The Berry Street Lecturer this year spoke movingly about an aspect of ministry that has to do with keeping certain boundaries. He said that he exercised at a gym far from his New England Town Center (where his steeple is likely the biggest around and everybody knows him as Rev. Ken.) Exercising far away means he doesn't have to talk to anybody, be nice, or attend to anything except his exercising, and should anyone say to him, "Are you THE Rev. Ken?" he can say, "No, I'm the other one."
(This annual lectureship is the oldest continuing lectureship in the US; it was started by William Ellery Channing as a continuing education experience for the ministers of New England. It's now the last event of Minister's Day at GA, and a pretty big deal )
I had urged my lay delegates to crash this event, if they could. I told them that it was because the lecture is so very good, and they had some interesting comments about how the necessities of ministerial role somehow necessitate something on their part. They were not quite able to articulate it, but I was touched by how touched they were by this lecture, which was really, really good. I mostly wanted them to be there to share with me the thrill of what happened at the end, which was, the always dramatic announcement of next year's speaker, who will be, in 08 me, myself.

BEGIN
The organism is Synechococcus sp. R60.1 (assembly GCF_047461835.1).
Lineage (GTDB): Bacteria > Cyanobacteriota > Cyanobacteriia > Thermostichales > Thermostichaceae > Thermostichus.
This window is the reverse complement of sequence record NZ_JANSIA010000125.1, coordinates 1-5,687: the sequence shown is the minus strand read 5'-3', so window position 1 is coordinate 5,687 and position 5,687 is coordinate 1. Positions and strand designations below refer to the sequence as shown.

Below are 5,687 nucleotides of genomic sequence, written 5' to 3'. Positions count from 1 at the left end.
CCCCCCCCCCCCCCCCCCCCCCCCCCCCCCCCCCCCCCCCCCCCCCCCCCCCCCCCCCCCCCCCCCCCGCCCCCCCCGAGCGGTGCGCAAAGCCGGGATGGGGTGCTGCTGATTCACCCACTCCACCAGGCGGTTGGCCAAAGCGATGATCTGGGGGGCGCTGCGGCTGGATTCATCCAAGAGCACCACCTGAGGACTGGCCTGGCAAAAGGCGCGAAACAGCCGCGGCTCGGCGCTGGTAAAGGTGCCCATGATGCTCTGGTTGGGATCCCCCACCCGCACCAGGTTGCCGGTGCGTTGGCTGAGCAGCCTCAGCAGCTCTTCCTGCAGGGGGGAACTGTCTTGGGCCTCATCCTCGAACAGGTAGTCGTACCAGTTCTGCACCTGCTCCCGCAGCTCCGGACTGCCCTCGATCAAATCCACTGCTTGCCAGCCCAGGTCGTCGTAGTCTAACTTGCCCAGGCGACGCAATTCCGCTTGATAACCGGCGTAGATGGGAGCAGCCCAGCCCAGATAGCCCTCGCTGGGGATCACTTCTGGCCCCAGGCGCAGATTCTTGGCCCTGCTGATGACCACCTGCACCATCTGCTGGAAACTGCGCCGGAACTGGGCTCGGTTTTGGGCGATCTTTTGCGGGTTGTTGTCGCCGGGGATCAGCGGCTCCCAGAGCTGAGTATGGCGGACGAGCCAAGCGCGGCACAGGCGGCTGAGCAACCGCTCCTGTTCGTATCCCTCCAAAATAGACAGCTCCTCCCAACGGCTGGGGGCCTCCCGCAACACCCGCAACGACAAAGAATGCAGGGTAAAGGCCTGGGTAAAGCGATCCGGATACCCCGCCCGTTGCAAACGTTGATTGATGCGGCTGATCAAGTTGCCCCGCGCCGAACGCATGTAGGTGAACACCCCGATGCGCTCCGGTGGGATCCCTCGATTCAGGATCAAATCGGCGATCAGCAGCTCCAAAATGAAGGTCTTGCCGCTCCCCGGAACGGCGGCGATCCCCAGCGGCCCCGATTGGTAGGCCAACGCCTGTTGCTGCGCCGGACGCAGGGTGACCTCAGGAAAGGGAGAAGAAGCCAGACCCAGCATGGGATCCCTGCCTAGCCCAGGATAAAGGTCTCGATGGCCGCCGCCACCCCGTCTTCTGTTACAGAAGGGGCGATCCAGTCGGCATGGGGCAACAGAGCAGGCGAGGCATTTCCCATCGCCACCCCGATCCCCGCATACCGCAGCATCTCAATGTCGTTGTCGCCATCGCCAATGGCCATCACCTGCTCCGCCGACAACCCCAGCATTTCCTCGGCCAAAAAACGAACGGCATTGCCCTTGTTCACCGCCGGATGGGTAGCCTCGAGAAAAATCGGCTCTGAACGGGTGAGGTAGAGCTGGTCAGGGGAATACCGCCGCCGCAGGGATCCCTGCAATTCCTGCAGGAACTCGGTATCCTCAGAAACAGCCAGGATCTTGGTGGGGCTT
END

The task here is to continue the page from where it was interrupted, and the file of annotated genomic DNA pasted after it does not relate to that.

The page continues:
I was asked to do this some months back, and of course, I said yes. (This is not the sort of thing one says "no", to.) I was asked to keep it a secret, which I did do, and now the secret's out. But all evening, as people said, "They asked YOU to do the Berry Street," I was tempted to say, "No, they asked the other one."
Today this feels like a most intimidating honor and I can't imagine what the committee was thinking. In situations like that, it is good to be surrounded by friends.